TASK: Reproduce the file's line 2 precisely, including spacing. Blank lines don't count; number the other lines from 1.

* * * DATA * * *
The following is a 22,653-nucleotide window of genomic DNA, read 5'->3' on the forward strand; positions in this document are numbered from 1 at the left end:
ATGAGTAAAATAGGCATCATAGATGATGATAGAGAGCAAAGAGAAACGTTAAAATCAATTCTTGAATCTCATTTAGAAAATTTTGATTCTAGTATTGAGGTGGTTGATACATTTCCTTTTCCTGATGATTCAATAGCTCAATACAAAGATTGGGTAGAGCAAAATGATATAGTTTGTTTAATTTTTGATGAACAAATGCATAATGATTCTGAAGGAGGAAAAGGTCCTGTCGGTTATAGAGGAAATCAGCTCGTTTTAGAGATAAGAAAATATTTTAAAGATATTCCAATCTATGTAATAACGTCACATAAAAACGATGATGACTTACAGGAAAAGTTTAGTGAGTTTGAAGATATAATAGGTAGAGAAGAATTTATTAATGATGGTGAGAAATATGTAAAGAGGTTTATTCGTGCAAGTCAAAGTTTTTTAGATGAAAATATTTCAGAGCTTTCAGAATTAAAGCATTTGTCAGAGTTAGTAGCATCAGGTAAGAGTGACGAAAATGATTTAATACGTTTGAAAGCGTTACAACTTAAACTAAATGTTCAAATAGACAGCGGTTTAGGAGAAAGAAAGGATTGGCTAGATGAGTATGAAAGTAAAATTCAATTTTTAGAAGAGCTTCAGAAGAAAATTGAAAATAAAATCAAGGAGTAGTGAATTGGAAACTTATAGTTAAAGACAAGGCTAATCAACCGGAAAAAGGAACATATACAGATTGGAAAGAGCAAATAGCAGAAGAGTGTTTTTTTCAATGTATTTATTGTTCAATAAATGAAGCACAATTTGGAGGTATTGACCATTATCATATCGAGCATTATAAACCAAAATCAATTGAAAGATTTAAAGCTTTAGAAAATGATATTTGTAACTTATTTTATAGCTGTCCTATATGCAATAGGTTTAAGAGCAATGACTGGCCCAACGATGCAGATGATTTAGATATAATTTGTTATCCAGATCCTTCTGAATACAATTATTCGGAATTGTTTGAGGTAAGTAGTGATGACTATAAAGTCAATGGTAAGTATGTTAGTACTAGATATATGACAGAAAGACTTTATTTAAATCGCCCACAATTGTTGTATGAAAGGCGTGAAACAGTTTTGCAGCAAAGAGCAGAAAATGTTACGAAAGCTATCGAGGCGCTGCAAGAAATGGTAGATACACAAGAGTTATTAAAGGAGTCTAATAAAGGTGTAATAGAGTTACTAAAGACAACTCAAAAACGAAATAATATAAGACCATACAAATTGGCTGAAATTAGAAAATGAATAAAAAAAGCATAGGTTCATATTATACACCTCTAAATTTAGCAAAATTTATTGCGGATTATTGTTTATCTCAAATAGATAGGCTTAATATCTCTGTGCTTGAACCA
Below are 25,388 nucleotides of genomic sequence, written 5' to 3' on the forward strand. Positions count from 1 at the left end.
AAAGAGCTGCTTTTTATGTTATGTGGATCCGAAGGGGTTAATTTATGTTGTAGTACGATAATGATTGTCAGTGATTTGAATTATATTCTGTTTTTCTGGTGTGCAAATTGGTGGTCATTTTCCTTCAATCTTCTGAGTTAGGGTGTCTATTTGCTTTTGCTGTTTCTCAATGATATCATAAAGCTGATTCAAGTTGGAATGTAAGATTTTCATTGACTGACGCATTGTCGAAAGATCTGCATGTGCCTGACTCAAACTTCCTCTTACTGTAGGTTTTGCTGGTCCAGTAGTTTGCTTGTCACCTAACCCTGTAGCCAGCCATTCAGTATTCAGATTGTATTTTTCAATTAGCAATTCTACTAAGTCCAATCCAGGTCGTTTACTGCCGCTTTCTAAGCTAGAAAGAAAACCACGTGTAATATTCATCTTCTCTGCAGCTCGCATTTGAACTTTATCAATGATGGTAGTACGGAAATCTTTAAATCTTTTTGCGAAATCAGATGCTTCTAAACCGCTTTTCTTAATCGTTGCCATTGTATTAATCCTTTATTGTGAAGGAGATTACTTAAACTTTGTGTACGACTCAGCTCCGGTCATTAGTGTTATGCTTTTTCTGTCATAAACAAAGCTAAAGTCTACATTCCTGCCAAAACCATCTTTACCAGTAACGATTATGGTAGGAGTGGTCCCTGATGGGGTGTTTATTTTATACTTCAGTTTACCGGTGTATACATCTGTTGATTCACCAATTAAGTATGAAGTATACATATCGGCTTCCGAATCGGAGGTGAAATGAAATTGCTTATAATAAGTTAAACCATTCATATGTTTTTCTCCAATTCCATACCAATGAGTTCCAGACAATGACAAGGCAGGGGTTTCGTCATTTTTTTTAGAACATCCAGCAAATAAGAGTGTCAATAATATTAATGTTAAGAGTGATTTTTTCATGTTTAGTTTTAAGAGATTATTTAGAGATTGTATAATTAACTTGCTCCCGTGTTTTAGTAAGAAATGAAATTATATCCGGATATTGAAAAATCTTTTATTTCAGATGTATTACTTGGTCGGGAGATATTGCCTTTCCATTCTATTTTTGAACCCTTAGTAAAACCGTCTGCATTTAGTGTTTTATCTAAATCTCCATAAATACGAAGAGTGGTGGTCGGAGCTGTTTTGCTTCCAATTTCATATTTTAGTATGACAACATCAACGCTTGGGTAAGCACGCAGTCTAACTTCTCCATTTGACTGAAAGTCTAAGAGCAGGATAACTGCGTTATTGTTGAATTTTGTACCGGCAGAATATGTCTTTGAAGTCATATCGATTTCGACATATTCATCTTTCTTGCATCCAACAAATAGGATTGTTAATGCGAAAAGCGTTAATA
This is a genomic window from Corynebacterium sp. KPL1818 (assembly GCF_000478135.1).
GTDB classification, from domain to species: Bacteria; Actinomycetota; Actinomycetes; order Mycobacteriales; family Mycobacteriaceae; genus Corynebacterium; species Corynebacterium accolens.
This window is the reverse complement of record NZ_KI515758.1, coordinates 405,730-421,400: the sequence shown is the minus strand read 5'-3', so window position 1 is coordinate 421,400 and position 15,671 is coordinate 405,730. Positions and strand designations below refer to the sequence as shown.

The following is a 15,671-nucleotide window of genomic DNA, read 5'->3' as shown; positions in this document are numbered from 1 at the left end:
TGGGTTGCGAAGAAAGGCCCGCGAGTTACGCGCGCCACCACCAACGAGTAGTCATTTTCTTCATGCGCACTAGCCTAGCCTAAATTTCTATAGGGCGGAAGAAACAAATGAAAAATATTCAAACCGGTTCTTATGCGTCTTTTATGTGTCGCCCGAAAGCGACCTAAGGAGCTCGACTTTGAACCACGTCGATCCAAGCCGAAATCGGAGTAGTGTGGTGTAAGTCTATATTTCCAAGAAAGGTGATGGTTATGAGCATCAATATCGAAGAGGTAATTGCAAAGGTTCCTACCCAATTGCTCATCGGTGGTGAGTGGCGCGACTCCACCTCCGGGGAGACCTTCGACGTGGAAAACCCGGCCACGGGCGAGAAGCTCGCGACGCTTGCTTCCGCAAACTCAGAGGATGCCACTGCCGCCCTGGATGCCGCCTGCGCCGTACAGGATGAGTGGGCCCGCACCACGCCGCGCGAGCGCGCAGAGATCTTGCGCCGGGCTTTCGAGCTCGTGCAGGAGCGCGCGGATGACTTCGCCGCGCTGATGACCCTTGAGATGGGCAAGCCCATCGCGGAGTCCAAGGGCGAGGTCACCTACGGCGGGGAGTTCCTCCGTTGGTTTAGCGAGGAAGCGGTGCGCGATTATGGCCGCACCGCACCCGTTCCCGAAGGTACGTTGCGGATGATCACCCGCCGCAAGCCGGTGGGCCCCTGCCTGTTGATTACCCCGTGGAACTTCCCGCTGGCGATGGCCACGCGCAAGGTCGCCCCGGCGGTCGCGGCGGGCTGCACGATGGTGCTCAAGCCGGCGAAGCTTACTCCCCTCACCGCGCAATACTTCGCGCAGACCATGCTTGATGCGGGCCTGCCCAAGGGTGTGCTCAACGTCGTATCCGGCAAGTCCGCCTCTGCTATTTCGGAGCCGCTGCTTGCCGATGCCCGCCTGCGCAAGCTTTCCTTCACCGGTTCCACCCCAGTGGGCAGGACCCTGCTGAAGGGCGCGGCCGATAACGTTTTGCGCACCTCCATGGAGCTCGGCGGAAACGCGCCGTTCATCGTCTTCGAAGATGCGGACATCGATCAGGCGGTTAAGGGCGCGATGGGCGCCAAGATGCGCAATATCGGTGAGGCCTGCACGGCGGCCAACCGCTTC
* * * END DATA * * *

ATGAGTAAAATAGGCATCATAGATGATGATAGAGAGCAAAGAGAAACGTTAAAATCAATTCTTGAATCTCATTTAGAAAATTTTGATTCTAGTATTGAGGTGGTTGATACATTTCCTTTTCCTGATGATTCAATAGCTCAATACAAAGATTGGGTAGAGCAAAATGATATAGTTTGTTTAATTTTTGATGAACAAATGCATAATGATTCTGAAGGAGGAAAAGGTCCTGTCGGTTATAGAGGAAATCAGCTCGTTTTAGAGATAAGAAAATATTTTAAAGATATTCCAATCTATGTAATAACGTCACATAAAAACGATGATGACTTACAGGAAAAGTTTAGTGAGTTTGAAGATATAATAGGTAGAGAAGAATTTATTAATGATGGTGAGAAATATGTAAAGAGGTTTATTCGTGCAAGTCAAAGTTTTTTAGATGAAAATATTTCAGAGCTTTCAGAATTAAAGCATTTGTCAGAGTTAGTAGCATCAGGTAAGAGTGACGAAAATGATTTAATACGTTTGAAAGCGTTACAACTTAAACTAAATGTTCAAATAGACAGCGGTTTAGGAGAAAGAAAGGATTGGCTAGATGAGTATGAAAGTAAAATTCAATTTTTAGAAGAGCTTCAGAAGAAAATTGAAAATAAAATCAAGGAGTAGTGAATTGGAAACTTATAGTTAAAGACAAGGCTAATCAACCGGAAAAAGGAACATATACAGATTGGAAAGAGCAAATAGCAGAAGAGTGTTTTTTTCAATGTATTTATTGTTCAATAAATGAAGCACAATTTGGAGGTATTGACCATTATCATATCGAGCATTATAAACCAAAATCAATTGAAAGATTTAAAGCTTTAGAAAATGATATTTGTAACTTATTTTATAGCTGTCCTATATGCAATAGGTTTAAGAGCAATGACTGGCCCAACGATGCAGATGATTTAGATATAATTTGTTATCCAGATCCTTCTGAATACAATTATTCGGAATTGTTTGAGGTAAGTAGTGATGACTATAAAGTCAATGGTAAGTATGTTAGTACTAGATATATGACAGAAAGACTTTATTTAAATCGCCCACAATTGTTGTATGAAAGGCGTGAAACAGTTTTGCAGCAAAGAGCAGAAAATGTTACGAAAGCTATCGAGGCGCTGCAAGAAATGGTAGATACACAAGAGTTATTAAAGGAGTCTAATAAAGGTGTAATAGAGTTACTAAAGACAACTCAAAAACGAAATAATATAAGACCATACAAATTGGCTGAAATTAGAAAATGAATAAAAAAAGCATAGGTTCATATTATACACCTCTAAATTTAGCAAAATTTATTGCGGATTATTGTTTATCTCAAATAGATAGGCTTAATATCTCTGTGCTTGAACCA